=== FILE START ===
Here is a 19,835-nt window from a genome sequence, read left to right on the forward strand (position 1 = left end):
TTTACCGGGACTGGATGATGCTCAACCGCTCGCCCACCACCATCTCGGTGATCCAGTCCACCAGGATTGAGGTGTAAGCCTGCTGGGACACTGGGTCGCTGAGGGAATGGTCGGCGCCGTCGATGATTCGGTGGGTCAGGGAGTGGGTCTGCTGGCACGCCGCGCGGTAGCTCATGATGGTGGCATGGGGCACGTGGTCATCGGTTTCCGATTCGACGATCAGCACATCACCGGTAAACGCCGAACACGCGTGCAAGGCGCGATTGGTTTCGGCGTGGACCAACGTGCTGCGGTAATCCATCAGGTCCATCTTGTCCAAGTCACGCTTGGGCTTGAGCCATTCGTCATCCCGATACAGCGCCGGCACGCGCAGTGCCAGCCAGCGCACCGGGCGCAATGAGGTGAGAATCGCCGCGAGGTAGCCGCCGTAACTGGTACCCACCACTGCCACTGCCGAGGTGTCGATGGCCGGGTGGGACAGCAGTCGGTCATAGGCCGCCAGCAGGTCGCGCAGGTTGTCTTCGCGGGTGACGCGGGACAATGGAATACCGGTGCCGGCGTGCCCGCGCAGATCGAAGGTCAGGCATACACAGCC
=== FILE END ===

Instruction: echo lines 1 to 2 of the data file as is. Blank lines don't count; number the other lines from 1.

Here is a 19,835-nt window from a genome sequence, read left to right on the forward strand (position 1 = left end):
TTTACCGGGACTGGATGATGCTCAACCGCTCGCCCACCACCATCTCGGTGATCCAGTCCACCAGGATTGAGGTGTAAGCCTGCTGGGACACTGGGTCGCTGAGGGAATGGTCGGCGCCGTCGATGATTCGGTGGGTCAGGGAGTGGGTCTGCTGGCACGCCGCGCGGTAGCTCATGATGGTGGCATGGGGCACGTGGTCATCGGTTTCCGATTCGACGATCAGCACATCACCGGTAAACGCCGAACACGCGTGCAAGGCGCGATTGGTTTCGGCGTGGACCAACGTGCTGCGGTAATCCATCAGGTCCATCTTGTCCAAGTCACGCTTGGGCTTGAGCCATTCGTCATCCCGATACAGCGCCGGCACGCGCAGTGCCAGCCAGCGCACCGGGCGCAATGAGGTGAGAATCGCCGCGAGGTAGCCGCCGTAACTGGTACCCACCACTGCCACTGCCGAGGTGTCGATGGCCGGGTGGGACAGCAGTCGGTCATAGGCCGCCAGCAGGTCGCGCAGGTTGTCTTCGCGGGTGACGCGGGACAATGGAATACCGGTGCCGGCGTGCCCGCGCAGATCGAAGGTCAGGCATACACAGCC